Leading app developers
While the app platform delivers the technology framework, content
management is where value is added and the user experience is made. Good
app management is vastly underappreciated. A company should spend an
additional 50 to 100 percent of what it paid to license the platform for
have super-cool demos that showcase flashy features. It looks so easy: Tap this icon. See the agenda. Tap this. See your personalized schedule. Point here and get the venue map. But we often overlook something with new software -- the behind-the-scenes time investment required to provide and fine-tune the data that is needed to do all those cool things.Content Management System
To make that slick demo work, an event marketing manager has been loading, formatting and updating lots of content using a content management system, or CMS. Using the CMS tool, an administrator must manually enter event details for each module. The first challenge is learning a new CMS lingo. Meeting planners must channel the mindset of their favorite web developer, because software programmers use different terms, such as fields, layouts, permissions, templates, widgets, media library and HTML tags.
The second CMS challenge would be edits. It's easy to open the master schedule in Word, make a few changes and save it as "schedule version 12." But in this case, the meeting manager must make the same updates to the app (12 times if you've reached version 12), and every edit takes longer in a CMS system.
Fortunately, updates can be uploaded in batches -- if you know how -- using comma-separated value files (CSV) or Excel spreadsheets. Some event apps have an API (application program interface), through which back-end registration systems can update the app automatically.Content Lesson Takeaways
Ryley Norrick, a senior meeting specialist at Spear One, created this list of lessons learned after managing numerous apps:
1. The initial build is going to take longer than what the person who sold you the platform said. Keep that in mind when scheduling meetings, lunches, time to sleep, etc.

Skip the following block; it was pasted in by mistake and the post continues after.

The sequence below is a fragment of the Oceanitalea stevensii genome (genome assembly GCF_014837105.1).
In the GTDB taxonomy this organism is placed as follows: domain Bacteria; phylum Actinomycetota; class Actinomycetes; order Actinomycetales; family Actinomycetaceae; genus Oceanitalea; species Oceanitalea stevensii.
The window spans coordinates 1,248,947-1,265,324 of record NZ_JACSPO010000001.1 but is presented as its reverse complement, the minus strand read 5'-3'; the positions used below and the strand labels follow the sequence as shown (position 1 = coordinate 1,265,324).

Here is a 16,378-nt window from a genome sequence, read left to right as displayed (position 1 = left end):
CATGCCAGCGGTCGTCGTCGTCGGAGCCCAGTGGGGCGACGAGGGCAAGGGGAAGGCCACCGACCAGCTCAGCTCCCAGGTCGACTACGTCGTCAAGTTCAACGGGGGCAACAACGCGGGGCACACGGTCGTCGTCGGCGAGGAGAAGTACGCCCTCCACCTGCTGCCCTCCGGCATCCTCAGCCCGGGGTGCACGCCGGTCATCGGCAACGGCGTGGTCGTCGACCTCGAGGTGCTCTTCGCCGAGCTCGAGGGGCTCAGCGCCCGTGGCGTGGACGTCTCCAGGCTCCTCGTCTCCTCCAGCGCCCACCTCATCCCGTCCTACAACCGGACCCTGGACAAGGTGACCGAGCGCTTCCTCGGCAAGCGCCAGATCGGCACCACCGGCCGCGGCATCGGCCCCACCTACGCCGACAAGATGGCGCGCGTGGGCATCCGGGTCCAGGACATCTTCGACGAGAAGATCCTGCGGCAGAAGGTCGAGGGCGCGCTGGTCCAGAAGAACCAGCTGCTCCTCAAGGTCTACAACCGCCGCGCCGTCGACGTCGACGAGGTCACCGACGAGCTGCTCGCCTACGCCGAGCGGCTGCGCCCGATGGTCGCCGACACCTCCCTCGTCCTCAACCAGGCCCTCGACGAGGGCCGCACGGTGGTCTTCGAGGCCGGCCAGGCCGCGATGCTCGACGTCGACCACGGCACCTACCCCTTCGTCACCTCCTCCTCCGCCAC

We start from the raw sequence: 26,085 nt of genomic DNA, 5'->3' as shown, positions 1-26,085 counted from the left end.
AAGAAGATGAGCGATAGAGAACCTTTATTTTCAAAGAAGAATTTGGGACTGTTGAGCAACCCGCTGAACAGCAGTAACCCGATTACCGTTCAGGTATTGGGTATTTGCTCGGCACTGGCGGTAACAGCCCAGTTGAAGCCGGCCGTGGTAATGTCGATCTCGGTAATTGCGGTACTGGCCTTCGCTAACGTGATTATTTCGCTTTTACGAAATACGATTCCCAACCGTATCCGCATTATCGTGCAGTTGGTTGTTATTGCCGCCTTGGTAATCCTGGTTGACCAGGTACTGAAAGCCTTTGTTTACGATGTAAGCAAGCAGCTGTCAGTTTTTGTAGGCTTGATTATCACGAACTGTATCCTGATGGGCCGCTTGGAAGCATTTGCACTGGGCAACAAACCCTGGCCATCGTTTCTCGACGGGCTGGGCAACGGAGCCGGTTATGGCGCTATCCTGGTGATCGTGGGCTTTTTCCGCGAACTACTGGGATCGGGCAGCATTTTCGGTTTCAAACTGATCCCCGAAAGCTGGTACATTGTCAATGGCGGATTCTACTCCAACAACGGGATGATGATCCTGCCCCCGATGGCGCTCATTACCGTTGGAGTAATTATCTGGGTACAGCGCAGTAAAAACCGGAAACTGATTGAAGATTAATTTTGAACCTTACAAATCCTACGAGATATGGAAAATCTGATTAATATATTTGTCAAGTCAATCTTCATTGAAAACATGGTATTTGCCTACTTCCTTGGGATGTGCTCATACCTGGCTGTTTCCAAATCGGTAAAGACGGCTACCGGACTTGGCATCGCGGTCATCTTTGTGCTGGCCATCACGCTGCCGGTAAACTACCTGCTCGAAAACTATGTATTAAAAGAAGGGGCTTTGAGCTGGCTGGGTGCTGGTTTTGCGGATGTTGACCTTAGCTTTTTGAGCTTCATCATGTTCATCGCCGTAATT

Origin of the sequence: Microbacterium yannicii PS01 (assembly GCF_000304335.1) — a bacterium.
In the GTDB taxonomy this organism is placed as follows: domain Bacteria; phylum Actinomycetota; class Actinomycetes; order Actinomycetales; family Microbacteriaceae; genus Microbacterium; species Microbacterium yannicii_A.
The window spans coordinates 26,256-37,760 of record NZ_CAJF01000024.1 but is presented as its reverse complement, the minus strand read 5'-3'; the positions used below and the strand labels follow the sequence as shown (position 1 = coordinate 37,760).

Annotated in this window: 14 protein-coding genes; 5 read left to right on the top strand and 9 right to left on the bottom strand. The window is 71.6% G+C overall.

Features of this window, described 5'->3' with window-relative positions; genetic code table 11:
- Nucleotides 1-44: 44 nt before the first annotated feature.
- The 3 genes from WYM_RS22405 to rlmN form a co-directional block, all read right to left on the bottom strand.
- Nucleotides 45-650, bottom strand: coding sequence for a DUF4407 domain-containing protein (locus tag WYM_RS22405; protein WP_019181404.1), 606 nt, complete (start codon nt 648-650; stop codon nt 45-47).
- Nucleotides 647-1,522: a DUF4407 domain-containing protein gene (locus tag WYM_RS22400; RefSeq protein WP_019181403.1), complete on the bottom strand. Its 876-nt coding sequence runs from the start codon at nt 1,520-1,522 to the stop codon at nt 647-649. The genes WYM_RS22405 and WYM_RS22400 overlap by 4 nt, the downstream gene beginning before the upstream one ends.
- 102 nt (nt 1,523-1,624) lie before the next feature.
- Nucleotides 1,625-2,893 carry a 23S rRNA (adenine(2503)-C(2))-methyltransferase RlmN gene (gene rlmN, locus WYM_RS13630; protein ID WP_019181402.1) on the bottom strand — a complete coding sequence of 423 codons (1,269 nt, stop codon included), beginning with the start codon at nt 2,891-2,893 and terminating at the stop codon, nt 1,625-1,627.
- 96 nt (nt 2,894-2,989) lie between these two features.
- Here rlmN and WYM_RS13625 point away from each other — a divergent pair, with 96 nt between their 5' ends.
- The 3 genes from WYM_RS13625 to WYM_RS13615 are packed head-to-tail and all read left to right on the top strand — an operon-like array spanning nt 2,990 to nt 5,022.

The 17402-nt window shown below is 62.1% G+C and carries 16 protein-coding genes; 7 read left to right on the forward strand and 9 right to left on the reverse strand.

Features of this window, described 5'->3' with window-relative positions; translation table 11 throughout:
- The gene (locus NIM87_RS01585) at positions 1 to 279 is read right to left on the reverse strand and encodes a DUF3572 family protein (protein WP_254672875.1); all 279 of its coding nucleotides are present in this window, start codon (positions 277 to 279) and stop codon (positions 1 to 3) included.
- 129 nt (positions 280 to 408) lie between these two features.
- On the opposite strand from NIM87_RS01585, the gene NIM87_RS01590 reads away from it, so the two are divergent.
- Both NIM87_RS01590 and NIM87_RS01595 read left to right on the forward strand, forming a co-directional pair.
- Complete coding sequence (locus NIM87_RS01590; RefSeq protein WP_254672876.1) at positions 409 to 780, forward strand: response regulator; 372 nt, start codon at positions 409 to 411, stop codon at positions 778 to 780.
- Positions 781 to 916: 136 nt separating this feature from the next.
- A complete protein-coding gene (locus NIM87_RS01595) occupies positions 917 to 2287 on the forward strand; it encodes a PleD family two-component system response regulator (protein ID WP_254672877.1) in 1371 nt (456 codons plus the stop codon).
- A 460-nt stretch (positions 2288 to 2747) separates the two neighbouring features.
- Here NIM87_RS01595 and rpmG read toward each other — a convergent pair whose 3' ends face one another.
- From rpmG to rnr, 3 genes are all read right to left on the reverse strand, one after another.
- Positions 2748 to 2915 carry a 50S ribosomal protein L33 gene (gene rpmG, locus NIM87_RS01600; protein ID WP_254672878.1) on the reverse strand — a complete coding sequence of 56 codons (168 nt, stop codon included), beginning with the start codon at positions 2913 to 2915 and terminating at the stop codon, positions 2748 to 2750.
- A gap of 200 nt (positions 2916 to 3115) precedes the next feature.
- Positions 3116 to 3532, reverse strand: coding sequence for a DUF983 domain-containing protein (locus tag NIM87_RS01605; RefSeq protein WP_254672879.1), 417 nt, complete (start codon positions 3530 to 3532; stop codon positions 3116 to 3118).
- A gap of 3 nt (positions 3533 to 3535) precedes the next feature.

2. Acclimate yourself with the CMS platform before beginning. An hour-long launch webinar is wasted unless you know the questions to ask. Poke around a little, design a test application and get familiar with the CMS before you start.
3. Get to know your builders, the app support department. They will become your best friends. Work out a schedule with them, especially if there is a time difference in your respective locations.
4. Try to have as much of the content details nailed down before beginning the building process. Nothing is more frustrating than having to redo work.
5. When making updates on the back end, do a test run. Make one update, then double-check that you did it correctly before implementing that edit across the board.Mike May, CMP, is the president and owner of Spear One (spearone.com), headquartered in Dallas. The company specializes in full-service meeting planning, group incentive travel, incentive programs and engagement campaigns.
• Keep in mind from the very beginning that someone will have to enter and update content. Look at the platform's content management system before committing.
• If you get to the point where you want to give up, just remember how impressed your attendees will be once you pull this off.